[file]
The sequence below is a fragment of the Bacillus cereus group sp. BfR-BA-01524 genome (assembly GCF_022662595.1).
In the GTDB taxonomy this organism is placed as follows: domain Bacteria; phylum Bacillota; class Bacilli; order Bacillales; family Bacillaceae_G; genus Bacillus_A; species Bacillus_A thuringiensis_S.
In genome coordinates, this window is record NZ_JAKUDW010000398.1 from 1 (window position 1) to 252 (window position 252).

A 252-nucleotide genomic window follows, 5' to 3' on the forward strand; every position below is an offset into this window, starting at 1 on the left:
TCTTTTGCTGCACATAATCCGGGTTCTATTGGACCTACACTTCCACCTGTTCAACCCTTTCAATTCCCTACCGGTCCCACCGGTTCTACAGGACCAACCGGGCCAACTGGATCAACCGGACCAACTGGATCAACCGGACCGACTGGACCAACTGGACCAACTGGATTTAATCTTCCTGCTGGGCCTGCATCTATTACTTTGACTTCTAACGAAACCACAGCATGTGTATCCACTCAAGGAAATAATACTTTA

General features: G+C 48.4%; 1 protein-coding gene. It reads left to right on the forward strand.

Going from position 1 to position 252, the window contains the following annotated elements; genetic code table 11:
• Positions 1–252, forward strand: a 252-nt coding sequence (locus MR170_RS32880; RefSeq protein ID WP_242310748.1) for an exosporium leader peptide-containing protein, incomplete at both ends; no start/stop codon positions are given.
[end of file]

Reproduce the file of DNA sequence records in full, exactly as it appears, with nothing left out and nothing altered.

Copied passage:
The sequence below is a fragment of the Bacillus cereus group sp. BfR-BA-01524 genome (assembly GCF_022662595.1).
In the GTDB taxonomy this organism is placed as follows: domain Bacteria; phylum Bacillota; class Bacilli; order Bacillales; family Bacillaceae_G; genus Bacillus_A; species Bacillus_A thuringiensis_S.
In genome coordinates, this window is record NZ_JAKUDW010000398.1 from 1 (window position 1) to 252 (window position 252).

A 252-nucleotide genomic window follows, 5' to 3' on the forward strand; every position below is an offset into this window, starting at 1 on the left:
TCTTTTGCTGCACATAATCCGGGTTCTATTGGACCTACACTTCCACCTGTTCAACCCTTTCAATTCCCTACCGGTCCCACCGGTTCTACAGGACCAACCGGGCCAACTGGATCAACCGGACCAACTGGATCAACCGGACCGACTGGACCAACTGGACCAACTGGATTTAATCTTCCTGCTGGGCCTGCATCTATTACTTTGACTTCTAACGAAACCACAGCATGTGTATCCACTCAAGGAAATAATACTTTA

General features: G+C 48.4%; 1 protein-coding gene. It reads left to right on the forward strand.

Going from position 1 to position 252, the window contains the following annotated elements; genetic code table 11:
• Positions 1–252, forward strand: a 252-nt coding sequence (locus MR170_RS32880; RefSeq protein ID WP_242310748.1) for an exosporium leader peptide-containing protein, incomplete at both ends; no start/stop codon positions are given.